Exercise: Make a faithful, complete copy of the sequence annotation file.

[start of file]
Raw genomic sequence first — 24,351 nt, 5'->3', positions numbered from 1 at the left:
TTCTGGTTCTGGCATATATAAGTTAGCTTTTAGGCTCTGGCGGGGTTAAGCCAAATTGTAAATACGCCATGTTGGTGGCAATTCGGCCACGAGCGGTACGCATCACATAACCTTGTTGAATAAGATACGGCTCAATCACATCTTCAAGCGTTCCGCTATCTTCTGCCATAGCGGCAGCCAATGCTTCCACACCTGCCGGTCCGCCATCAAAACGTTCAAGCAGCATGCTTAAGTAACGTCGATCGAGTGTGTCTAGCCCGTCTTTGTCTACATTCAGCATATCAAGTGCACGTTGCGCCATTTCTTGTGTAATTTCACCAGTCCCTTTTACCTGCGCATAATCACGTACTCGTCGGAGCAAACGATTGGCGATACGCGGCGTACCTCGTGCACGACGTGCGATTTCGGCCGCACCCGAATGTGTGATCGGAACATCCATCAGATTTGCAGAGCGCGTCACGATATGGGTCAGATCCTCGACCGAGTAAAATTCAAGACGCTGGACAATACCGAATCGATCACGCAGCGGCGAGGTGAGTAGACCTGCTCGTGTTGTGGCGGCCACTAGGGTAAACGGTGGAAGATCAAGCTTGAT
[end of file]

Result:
Raw genomic sequence first — 24,351 nt, 5'->3', positions numbered from 1 at the left:
TTCTGGTTCTGGCATATATAAGTTAGCTTTTAGGCTCTGGCGGGGTTAAGCCAAATTGTAAATACGCCATGTTGGTGGCAATTCGGCCACGAGCGGTACGCATCACATAACCTTGTTGAATAAGATACGGCTCAATCACATCTTCAAGCGTTCCGCTATCTTCTGCCATAGCGGCAGCCAATGCTTCCACACCTGCCGGTCCGCCATCAAAACGTTCAAGCAGCATGCTTAAGTAACGTCGATCGAGTGTGTCTAGCCCGTCTTTGTCTACATTCAGCATATCAAGTGCACGTTGCGCCATTTCTTGTGTAATTTCACCAGTCCCTTTTACCTGCGCATAATCACGTACTCGTCGGAGCAAACGATTGGCGATACGCGGCGTACCTCGTGCACGACGTGCGATTTCGGCCGCACCCGAATGTGTGATCGGAACATCCATCAGATTTGCAGAGCGCGTCACGATATGGGTCAGATCCTCGACCGAGTAAAATTCAAGACGCTGGACAATACCGAATCGATCACGCAGCGGCGAGGTGAGTAGACCTGCTCGTGTTGTGGCGGCCACTAGGGTAAACGGTGGAAGATCAAGCTTGAT